- Buttermilk substitutes nicely for the milk, no baking soda needed.
- Have also swapped a bit of white flour with whole wheat. Also delicious!


Instead of cutting in the butter, I've been using a simple technique I read about for getting the butter worked into the dough. Try melting the butter, either over low heat or low power in the microwave, then pour it into the cup of very cold milk. It will reform in smallish chunks that work into the dough very well.


"European style" here in the US means imported butter that has a higher butterfat content than we ordinarily get with domestic butter. (which means more flavor). European brands I see here include Plugra, Lurpak, Presidente and Kerrygold, if that helps.


I pat that rectangle out on the cookie sheet and then, with a sharp knife, cut square biscuits. I don't saw them to cut, as Sam indicates this will impede their rising. I lay the blade on top and press down through the dough.
This way, no re-rolling scraps of dough.
And since the NYTimes health section has informed us to "stop fearing fat"......., melt some bacon grease, shortening or butter. Make sure it's not hot. Dip each biscuit in the extra fat before baking. Double yum.

Gael C

I have tried these several times and this recipe hasn't failed me yet! Key not twist the biscuit cutter! I like to place my biscuits in a 8 or 9 inch round cake pan so the sides of the biscuits touch each helps them rise and the sides are soft. Great recipe!


I will never understand the use of a Cuisnart in making a biscuit or pie dough for that matter. However, unless you're putting out the biscuits for the Queen, one can simply gather the left-over pieces together and push them into crooked little mounds and bake. The 2nd best advice I received for biscuits was to never roll the dough out twice.


Hey--what's with this "cover the dough and allow it to rest for 30 minutes??" Are you kidding? Cut those puppies and pop them right into the oven at 425 degrees F and watch them head for the sky. Why take such a simple recipe and complicate it?

Regular old American unsalted butter works just fine. So does 1% milk or whatever kind you have in the fridge. Start with 2/3 cups and work your way up, as the dough requires.

2 T of baking powder?? Ewww.... See comment below.


to take this recipe to a new level of perfection. Take about 4-6 ozs. of sharp cheddar cheese, cut it into 1/4 inch squares (more or less) and mix them into the flour before you add the milk. Do not use the food processor to add the milk, use a spoon or fork to mix. When the biscuits are done, the cheese will have melted throughout and you will swoon with pleasure.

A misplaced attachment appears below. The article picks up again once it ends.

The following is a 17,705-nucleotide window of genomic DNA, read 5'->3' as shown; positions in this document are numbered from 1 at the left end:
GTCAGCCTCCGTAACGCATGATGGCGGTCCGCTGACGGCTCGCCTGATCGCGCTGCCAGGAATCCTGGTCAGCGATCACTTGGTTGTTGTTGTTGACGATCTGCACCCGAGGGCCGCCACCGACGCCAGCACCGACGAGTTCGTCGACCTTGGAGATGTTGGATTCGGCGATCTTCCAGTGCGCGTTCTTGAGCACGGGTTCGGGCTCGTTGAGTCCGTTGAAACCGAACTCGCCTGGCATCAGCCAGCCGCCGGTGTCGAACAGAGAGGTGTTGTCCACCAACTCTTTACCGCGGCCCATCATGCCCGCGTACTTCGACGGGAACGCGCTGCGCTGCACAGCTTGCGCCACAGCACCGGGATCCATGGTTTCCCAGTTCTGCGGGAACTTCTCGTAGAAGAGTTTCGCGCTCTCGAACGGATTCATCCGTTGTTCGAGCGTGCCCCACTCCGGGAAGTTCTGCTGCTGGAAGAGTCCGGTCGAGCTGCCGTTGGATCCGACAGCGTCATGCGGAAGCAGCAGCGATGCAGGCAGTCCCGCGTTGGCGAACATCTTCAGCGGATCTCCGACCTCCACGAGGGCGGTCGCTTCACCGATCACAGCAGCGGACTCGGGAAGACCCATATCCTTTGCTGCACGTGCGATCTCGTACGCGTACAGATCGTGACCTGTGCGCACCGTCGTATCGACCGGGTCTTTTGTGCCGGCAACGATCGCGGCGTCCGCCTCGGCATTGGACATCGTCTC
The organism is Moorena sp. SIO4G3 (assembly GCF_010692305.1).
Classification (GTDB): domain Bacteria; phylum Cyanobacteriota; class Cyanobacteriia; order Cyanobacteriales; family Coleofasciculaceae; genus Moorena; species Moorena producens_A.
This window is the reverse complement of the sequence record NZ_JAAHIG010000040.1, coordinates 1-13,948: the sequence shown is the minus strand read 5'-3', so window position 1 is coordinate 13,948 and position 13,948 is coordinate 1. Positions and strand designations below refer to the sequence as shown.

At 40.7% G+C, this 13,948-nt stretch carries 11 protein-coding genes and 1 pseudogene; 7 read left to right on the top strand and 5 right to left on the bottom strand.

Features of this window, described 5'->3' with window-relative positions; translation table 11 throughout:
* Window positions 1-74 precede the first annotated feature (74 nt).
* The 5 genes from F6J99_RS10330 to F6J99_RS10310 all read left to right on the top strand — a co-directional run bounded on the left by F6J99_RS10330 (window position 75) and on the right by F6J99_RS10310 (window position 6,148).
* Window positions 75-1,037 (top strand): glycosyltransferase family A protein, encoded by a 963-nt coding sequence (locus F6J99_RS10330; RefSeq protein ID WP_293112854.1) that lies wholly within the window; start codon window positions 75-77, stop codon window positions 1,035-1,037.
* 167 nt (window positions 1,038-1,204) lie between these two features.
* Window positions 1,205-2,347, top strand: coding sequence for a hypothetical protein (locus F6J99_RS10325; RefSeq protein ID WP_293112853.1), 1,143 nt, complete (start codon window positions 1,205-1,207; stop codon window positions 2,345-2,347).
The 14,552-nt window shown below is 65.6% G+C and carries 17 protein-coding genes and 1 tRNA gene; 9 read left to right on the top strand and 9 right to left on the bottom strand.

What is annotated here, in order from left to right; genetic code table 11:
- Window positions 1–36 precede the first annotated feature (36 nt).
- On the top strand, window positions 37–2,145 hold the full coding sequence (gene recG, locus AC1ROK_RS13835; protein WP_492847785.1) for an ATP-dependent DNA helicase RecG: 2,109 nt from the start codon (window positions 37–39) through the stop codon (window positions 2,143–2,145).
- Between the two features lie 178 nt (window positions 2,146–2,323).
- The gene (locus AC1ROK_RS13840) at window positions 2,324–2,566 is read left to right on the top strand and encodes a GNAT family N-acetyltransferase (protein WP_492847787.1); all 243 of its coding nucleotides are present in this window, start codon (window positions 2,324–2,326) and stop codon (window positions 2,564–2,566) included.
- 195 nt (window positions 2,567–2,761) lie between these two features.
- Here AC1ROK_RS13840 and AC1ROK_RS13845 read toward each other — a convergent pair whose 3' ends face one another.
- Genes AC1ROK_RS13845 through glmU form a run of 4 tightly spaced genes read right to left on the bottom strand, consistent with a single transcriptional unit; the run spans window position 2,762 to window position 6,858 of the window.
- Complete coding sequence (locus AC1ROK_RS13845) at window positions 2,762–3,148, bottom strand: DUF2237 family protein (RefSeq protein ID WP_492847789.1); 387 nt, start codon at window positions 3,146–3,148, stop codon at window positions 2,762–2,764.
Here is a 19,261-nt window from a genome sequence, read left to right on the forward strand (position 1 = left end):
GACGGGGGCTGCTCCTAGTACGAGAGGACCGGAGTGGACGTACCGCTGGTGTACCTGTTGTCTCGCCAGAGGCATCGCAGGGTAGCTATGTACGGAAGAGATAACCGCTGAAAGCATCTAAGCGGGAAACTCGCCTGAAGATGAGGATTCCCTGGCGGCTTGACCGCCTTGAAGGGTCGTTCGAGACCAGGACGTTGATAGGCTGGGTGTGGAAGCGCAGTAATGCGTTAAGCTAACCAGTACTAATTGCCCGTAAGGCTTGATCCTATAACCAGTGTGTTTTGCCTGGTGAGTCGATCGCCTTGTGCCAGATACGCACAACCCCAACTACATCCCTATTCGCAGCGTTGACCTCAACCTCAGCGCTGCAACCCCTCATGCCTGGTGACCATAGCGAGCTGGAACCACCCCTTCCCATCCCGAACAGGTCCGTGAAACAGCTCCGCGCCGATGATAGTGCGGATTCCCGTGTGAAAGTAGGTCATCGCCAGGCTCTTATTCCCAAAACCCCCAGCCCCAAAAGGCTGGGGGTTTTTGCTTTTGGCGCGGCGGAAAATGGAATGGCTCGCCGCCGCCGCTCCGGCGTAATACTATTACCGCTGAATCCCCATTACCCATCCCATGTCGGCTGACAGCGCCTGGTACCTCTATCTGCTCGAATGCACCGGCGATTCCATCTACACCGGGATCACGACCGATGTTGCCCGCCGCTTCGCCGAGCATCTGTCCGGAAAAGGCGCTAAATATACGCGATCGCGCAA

I prefer Strawberry Shortcake made with biscuits. These are perfect with a little more sugar and a teaspoon of vanilla and 1/2 teaspoon of gr. coriander. yum!

As a basic biscuit they were perfect.


I saw this recipe and and five minutes later I was in the kitchen looking for the ingredients and pre-heating the oven. I think the recipe is forgiving-I used 4 Tsp aluminum free baking powder, no sugar, and just used a fork (no food processor) to cut the butter into the flour. I used 2/3 cup half & half instead of milk (what I had on hand)! I kneaded the dough, pressed it out by hand, and cut into squares with a knife. I am having them with honey and tea right now and they taste delicious!


I made these this morning and they were delicious. I accidentally missed the step where I was supposed to fold the dough over a couple of times. As a result, they were pretty flat. However, the two that I made from the leftover scraps, were tall and fluffy, which was more ideal, of course.


Super easy and tasty recipe. I’ve made these three times and the biscuits always come out perfect. I recommend setting your over rack a little higher than the middle (assuming your oven heats from hot coils on the bottom) so that the bottoms of your biscuits don’t cook too fast. Having a perfect biscuit with a burnt bottom is never fun.


I’ve tried a few times to make biscuits and they’ve never quite worked. These were great.- nice rise. I would make them again. I actually tried this recipe twice. The first time I mistakenly added baking soda, not powder. They looked nice yet the flavor was horrible, as to be expected. At a minimum it was an interesting science experiment.


Needs a tad more salt! It’ll be wet.